Julie Williams (Committee Chair)
Doctor of Psychology (PsyD)
Information about women with disabilities who have been sexually assaulted is vastly missing from psychological research and literature. This gap in literature is very concerning as more information is needed to ensure that women with disabilities are receiving care, and that prevention and care giving programs are tailored to meet their needs. Women with disabilities encounter unique sexual assault experiences that at times go unnoticed because their experiences are not often discussed in the literature, nor are they appropriately assessed. Through a Participatory Action Research (PAR) approach, the present study attempted to respond to these issues by modifying an existing sexual assault experiences survey, the Sexual Experiences Survey-Long Form Victimization (SES-LFV), to be more relevant to women with disabilities. This process was done by asking experts in the field of disability to conduct a review of the SES-LFV and provide feedback about the relevance of the survey to women with disabilities and to assess the overall clarity and utility of the survey. Results reflected several changes that needed to be made to the survey to make it more relevant to women with disabilities. Implications for the future use of the survey and for future research are discussed.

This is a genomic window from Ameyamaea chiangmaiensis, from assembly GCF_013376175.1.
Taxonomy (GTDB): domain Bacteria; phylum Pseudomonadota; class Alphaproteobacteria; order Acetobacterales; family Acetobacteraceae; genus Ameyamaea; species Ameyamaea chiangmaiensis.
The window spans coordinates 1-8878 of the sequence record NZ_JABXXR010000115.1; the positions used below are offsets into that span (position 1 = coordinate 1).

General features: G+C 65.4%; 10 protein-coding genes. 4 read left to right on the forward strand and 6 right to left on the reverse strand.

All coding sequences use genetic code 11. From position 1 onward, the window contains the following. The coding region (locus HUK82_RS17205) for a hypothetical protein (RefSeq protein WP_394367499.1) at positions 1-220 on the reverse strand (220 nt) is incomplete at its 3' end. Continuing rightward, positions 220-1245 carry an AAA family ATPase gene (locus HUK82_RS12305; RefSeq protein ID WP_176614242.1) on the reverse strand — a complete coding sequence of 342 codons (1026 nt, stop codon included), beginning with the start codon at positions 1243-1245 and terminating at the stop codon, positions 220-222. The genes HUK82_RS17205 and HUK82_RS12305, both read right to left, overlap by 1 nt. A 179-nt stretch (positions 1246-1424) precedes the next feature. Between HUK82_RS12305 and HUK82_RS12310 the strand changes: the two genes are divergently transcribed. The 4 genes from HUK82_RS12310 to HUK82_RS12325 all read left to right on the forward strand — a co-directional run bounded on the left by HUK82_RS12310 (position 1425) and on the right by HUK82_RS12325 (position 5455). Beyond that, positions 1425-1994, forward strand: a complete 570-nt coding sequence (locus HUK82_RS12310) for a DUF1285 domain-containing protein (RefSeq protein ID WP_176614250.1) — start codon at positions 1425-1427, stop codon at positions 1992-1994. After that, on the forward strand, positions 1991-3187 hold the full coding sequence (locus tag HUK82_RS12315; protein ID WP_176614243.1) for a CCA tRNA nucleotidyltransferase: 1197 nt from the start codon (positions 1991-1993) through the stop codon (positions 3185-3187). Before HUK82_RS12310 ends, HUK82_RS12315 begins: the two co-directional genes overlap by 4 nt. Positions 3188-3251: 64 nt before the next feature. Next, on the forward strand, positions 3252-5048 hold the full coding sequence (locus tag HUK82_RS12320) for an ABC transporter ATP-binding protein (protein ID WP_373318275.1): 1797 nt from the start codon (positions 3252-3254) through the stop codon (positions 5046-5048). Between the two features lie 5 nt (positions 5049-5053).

Department or Program
School of Professional Psychology
Year Degree Awarded
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